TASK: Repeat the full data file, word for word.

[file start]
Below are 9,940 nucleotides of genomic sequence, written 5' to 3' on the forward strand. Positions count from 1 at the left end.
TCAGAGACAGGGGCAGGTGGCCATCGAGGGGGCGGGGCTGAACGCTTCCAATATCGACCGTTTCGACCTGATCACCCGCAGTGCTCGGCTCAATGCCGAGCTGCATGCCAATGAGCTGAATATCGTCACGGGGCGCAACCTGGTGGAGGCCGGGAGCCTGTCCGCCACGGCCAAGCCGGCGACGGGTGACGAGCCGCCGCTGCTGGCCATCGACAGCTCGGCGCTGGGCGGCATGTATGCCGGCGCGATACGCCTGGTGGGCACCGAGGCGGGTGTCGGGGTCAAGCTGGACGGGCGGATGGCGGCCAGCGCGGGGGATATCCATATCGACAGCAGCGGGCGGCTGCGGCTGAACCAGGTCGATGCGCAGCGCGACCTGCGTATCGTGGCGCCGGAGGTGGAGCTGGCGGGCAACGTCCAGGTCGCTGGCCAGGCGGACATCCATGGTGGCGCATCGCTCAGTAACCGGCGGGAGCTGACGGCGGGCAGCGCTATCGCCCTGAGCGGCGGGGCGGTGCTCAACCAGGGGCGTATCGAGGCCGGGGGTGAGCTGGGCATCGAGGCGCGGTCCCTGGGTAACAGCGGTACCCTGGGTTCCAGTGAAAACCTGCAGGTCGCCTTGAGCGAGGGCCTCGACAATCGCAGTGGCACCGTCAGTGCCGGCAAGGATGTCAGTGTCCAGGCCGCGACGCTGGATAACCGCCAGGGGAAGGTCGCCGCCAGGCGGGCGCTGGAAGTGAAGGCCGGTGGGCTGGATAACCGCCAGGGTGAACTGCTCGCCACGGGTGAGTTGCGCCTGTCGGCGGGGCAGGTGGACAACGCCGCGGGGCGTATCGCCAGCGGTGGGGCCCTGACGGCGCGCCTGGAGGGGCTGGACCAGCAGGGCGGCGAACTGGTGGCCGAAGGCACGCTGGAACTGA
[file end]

Below are 9,940 nucleotides of genomic sequence, written 5' to 3' on the forward strand. Positions count from 1 at the left end.
TCAGAGACAGGGGCAGGTGGCCATCGAGGGGGCGGGGCTGAACGCTTCCAATATCGACCGTTTCGACCTGATCACCCGCAGTGCTCGGCTCAATGCCGAGCTGCATGCCAATGAGCTGAATATCGTCACGGGGCGCAACCTGGTGGAGGCCGGGAGCCTGTCCGCCACGGCCAAGCCGGCGACGGGTGACGAGCCGCCGCTGCTGGCCATCGACAGCTCGGCGCTGGGCGGCATGTATGCCGGCGCGATACGCCTGGTGGGCACCGAGGCGGGTGTCGGGGTCAAGCTGGACGGGCGGATGGCGGCCAGCGCGGGGGATATCCATATCGACAGCAGCGGGCGGCTGCGGCTGAACCAGGTCGATGCGCAGCGCGACCTGCGTATCGTGGCGCCGGAGGTGGAGCTGGCGGGCAACGTCCAGGTCGCTGGCCAGGCGGACATCCATGGTGGCGCATCGCTCAGTAACCGGCGGGAGCTGACGGCGGGCAGCGCTATCGCCCTGAGCGGCGGGGCGGTGCTCAACCAGGGGCGTATCGAGGCCGGGGGTGAGCTGGGCATCGAGGCGCGGTCCCTGGGTAACAGCGGTACCCTGGGTTCCAGTGAAAACCTGCAGGTCGCCTTGAGCGAGGGCCTCGACAATCGCAGTGGCACCGTCAGTGCCGGCAAGGATGTCAGTGTCCAGGCCGCGACGCTGGATAACCGCCAGGGGAAGGTCGCCGCCAGGCGGGCGCTGGAAGTGAAGGCCGGTGGGCTGGATAACCGCCAGGGTGAACTGCTCGCCACGGGTGAGTTGCGCCTGTCGGCGGGGCAGGTGGACAACGCCGCGGGGCGTATCGCCAGCGGTGGGGCCCTGACGGCGCGCCTGGAGGGGCTGGACCAGCAGGGCGGCGAACTGGTGGCCGAAGGCACGCTGGAACTGA